Cold Weather Construction with ICFs
In many climate zones, cold weather can delay construction with concrete. When the temperature drops, it's often best to delay a pour. But insulated concrete forms solve most if not all the problems of cold weather construction.
By their very nature, insulated concrete forms have their own insulation, a layer of EPS foam surrounding the concrete.
By design, the ICF’s retain much of the heat generated during the concrete curing. Because of the ability to build with ICF’s at any temperature, construction companies are usually able to stay on schedule even during weather conditions that could make it difficult for other types of concrete pours.
The R-value of one panel of Fox Blocks EPS is R-10.8. Assuming cement content of 500 pounds per cubic yard and a wall thickness of 6 inches and R-10 insulation, the temperature recommendations from the Portland Cement Association indicate the minimum ambient temperature for placing concrete would be around 10º F.
Using ICF construction in cold weather means that vulnerable corners and edges are consistently covered and protected. Forms are left in place to keep moisture and heat contained for an extended period of time, improving the curing condition of the concrete. Additionally, the consistent insulation from ICFs allows for even heat distribution during curing.
Not only is it important to insulate the top of the Fox Block ICF wall after concrete placement in cold weather, there are three other areas to be concerned with. These include footings, bulkheads and embedment steel. Placing concrete on top of a cold footing and around cold steel embedments can affect the concrete temperatures in those local areas. Precautions should be considered or taken for these areas. Bulkheads, much like the top of the ICF wall, must be insulated as well.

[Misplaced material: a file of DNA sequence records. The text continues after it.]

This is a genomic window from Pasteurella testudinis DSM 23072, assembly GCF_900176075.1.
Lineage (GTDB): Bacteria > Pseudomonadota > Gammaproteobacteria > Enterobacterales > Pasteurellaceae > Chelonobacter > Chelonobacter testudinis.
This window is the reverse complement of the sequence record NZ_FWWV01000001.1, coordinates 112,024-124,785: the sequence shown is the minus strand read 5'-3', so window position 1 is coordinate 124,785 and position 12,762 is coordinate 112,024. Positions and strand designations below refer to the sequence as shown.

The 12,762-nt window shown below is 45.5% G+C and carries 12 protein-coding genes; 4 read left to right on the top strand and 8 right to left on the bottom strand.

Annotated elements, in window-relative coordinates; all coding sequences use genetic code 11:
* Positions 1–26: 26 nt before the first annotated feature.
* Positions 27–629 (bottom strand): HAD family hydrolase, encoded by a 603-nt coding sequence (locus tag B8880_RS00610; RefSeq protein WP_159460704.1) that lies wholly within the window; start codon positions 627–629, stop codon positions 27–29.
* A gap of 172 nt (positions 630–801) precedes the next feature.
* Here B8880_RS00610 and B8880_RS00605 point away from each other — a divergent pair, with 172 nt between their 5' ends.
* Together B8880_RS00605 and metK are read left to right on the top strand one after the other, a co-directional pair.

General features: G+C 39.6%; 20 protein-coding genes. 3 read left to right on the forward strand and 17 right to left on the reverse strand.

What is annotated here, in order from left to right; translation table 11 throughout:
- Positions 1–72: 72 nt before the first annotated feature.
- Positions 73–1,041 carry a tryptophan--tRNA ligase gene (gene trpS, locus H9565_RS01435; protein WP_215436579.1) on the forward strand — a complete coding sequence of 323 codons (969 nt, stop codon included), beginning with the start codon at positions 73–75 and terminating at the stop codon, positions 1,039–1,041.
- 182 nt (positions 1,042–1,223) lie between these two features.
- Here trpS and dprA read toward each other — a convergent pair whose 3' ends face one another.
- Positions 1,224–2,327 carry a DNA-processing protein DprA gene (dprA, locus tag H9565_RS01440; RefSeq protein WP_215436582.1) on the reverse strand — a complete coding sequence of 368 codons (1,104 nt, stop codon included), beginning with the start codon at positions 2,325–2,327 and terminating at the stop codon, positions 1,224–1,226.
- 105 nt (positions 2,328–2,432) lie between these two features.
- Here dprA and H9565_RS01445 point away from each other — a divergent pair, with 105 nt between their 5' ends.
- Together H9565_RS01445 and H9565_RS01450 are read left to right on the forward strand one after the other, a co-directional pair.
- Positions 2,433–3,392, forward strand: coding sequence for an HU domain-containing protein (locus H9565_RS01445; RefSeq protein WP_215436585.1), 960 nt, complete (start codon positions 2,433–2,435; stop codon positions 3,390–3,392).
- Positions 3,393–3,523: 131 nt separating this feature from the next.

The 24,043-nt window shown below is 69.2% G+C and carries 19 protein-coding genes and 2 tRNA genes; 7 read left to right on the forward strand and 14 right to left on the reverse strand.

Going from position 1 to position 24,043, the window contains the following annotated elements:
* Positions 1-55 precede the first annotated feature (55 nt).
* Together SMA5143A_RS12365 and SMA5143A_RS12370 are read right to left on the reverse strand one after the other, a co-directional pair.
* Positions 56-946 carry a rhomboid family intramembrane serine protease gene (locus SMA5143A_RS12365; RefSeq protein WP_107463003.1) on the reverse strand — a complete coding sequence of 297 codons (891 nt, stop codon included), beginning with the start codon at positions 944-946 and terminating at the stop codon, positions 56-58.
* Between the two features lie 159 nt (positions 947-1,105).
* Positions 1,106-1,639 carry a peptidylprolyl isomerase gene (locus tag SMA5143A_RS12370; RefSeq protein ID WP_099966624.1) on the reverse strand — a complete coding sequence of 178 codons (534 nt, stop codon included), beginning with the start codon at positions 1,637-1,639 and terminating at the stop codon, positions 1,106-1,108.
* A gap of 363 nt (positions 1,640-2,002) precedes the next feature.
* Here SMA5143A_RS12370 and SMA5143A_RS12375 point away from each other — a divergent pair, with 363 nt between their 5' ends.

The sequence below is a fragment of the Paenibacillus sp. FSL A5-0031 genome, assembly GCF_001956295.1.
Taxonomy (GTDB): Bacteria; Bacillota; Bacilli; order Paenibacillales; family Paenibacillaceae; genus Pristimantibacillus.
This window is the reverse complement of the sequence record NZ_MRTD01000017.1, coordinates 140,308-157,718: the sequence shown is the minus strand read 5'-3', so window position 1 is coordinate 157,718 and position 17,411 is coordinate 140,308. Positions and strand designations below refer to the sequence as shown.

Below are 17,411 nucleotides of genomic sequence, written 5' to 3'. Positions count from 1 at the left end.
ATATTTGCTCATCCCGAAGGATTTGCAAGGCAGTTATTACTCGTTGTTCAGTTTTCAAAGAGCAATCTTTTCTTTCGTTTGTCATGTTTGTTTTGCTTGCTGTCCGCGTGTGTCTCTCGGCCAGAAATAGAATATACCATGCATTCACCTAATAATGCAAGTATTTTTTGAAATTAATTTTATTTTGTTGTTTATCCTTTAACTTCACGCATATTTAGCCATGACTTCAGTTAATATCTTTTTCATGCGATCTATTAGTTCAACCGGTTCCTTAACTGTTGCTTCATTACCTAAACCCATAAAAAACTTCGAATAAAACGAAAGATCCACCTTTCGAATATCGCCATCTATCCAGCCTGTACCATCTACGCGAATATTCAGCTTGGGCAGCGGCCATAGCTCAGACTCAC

The Portland Concrete Association tested ICF construction in below freezing temperatures and found that concrete can be placed without special precautions to prevent freezing damage at temperatures much lower than that allowed for concrete walls cast in reusable forms.
If you'd like to expand your construction season, as well as deliver an energy-efficient, resilient building, choose ICF walls and foundations.
This blog was developed by Fox Blocks. All posts, sponsored and un-sponsored have been reviewed and approved by the Sustainable Community Media Editorial Team to ensure quality, relevance/usefulness and objectivity.
Companies: Fox Blocks
David Morris A Detroit native, David T. Morris, LEED® Green Associate, used his drive for entrepreneurship, innovation & new product development to develop a patented product and later took a new building product to market. In 2012, he became U.S. East Regional Manager with Fox Blocks, a division of Airlite Plastics Company, managing ICF sales in seven states. Since 2006, David has delivered more than 140 IFA/ICF training seminars to contractors, plus another 120 presentations to architects and engineers. He is a featured speaker and SME on High-Performance Buildings, and his efforts have resulted in environmentally friendly construction being specified for residential, commercial, and institutional buildings throughout the country.